Epiphone Joe Bonamassa Les Paul Goldtop review

  • £499
  • $1165
These two cost-effective goldtops each offer versatile voices.

MusicRadar Verdict

For Bonamassa fans on a budget, this is a no-brainer. For everyone else it's a classy, affordable and well-spec'd Les Paul to add to your must-try list.


  • +

    Great pickups. Fat neck. Very good value.


  • -

    Tone pots not as per official spec. Extremely glossy finish.

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As we write, the second-biggest brand in the guitar universe finds itself at the mercy of mixed fortunes.

Having survived and rebuilt following the disastrous Nashville floods of May 2010, Gibson's biggest headline-grabber in recent months, the Firebird X, is still awaiting release following more delays as a result of the exploration of "additional functionality".

"The public have been screaming for a more affordable Gibson Les Paul for a long time now, and this delivers it."

However, for all the hype surrounding a rare $5,570 'bird, at the other end of the price scale - and with much less fanfare - Gibson has launched some very interesting guitars of late.

Alongside the sub-£500 maple-bodied Melody Maker series that debuted at Frankfurt Musikmesse, comes this pair of affordable Goldtop Les Pauls: the Epiphone Joe Bonamassa Les Paul Goldtop and the Gibson Les Paul Studio '60s Tribute.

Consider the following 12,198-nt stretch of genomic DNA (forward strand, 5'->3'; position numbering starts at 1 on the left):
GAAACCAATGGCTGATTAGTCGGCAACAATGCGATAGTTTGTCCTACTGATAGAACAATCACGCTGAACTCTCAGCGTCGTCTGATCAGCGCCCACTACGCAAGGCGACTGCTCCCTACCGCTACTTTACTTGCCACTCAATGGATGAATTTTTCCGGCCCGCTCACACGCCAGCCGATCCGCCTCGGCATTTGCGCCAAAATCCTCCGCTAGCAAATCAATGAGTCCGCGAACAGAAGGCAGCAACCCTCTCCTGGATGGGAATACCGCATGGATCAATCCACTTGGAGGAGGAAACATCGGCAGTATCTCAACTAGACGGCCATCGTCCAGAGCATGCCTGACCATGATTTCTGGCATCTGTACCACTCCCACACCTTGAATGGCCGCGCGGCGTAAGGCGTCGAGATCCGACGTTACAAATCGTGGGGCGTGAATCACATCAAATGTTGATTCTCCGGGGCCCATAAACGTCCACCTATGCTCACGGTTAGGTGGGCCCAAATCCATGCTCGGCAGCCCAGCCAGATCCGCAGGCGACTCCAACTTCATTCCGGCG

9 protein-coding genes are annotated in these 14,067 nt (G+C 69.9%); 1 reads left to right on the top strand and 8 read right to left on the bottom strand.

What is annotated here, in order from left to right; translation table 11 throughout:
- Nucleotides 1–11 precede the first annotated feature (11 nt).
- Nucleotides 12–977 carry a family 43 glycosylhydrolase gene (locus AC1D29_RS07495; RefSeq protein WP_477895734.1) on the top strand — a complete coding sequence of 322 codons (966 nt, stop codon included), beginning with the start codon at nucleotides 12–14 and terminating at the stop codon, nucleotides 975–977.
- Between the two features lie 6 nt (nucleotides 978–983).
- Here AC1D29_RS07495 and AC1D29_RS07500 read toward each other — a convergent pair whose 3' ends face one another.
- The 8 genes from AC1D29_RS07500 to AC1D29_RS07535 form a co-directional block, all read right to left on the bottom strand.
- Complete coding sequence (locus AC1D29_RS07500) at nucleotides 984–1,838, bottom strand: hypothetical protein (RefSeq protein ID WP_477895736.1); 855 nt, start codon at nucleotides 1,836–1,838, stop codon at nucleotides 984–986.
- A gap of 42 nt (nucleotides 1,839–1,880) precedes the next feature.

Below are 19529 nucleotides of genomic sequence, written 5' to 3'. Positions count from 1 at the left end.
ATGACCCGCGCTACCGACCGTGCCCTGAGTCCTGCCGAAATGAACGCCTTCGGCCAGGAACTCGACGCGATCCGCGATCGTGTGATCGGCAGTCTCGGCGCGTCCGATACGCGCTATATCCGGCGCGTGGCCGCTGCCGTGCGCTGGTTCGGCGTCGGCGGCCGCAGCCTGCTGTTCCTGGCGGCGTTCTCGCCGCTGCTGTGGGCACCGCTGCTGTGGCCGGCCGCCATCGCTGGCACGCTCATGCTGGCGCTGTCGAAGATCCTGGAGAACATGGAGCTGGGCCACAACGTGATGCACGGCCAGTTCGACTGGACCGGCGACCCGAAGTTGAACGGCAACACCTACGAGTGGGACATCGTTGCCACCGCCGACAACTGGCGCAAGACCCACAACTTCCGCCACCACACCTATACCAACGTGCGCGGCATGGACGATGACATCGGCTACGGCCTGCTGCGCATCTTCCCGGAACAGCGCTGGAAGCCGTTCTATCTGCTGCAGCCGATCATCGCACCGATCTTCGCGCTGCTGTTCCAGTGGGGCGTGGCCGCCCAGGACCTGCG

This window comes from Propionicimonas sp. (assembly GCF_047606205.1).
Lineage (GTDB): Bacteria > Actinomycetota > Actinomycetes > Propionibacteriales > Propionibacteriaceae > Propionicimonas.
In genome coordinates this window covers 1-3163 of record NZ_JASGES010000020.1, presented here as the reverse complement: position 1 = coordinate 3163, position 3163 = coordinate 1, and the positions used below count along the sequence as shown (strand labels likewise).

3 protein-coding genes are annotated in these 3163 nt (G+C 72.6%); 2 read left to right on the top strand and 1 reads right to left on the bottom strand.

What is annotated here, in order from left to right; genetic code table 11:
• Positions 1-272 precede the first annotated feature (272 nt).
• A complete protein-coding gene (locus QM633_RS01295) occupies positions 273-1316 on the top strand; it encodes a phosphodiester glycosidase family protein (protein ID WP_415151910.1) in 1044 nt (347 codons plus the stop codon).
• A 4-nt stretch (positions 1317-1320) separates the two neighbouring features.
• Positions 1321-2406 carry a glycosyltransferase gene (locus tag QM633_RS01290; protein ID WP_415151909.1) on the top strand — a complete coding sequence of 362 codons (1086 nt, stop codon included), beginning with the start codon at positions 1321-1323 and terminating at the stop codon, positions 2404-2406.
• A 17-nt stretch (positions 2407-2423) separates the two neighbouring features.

Epiphone Joe Bonamassa LP Goldtop

The thinking behind this guitar is straightforward: in this economic climate, few can afford to drop three-and-a-half grand on Bonamassa's aged Gibson Custom signature model.

Sure, it's an absolute beauty, but it's the same price as a serviceable used car...

Back in the real world, your £499 buys a well-appointed Epiphone version with solid spec where it counts. The BurstBucker pickups, genuine Grover tuners, LockTone tune-o-matic bridge and stud tailpiece, straplocks and a pink-lined Epiphone hard case are all welcome improvements tothe basic Epiphone Les Paul Standard template.

In addition, the cosmetics have been 'Bonamassa'd': a black-finished back, mixed control knobs plus black plastic pickup surrounds, scratchplate and toggle switch ring. Like the Custom Shop version, these features are all based on the heavily modified '55 Goldtop that came through Joe's father's shop when he was 11 years old.

The black plastic parts won't be everyone's cup of Earl Grey, but we like them, and although the metallic gold hue here isn't '50s-accurate, it's not unappealing.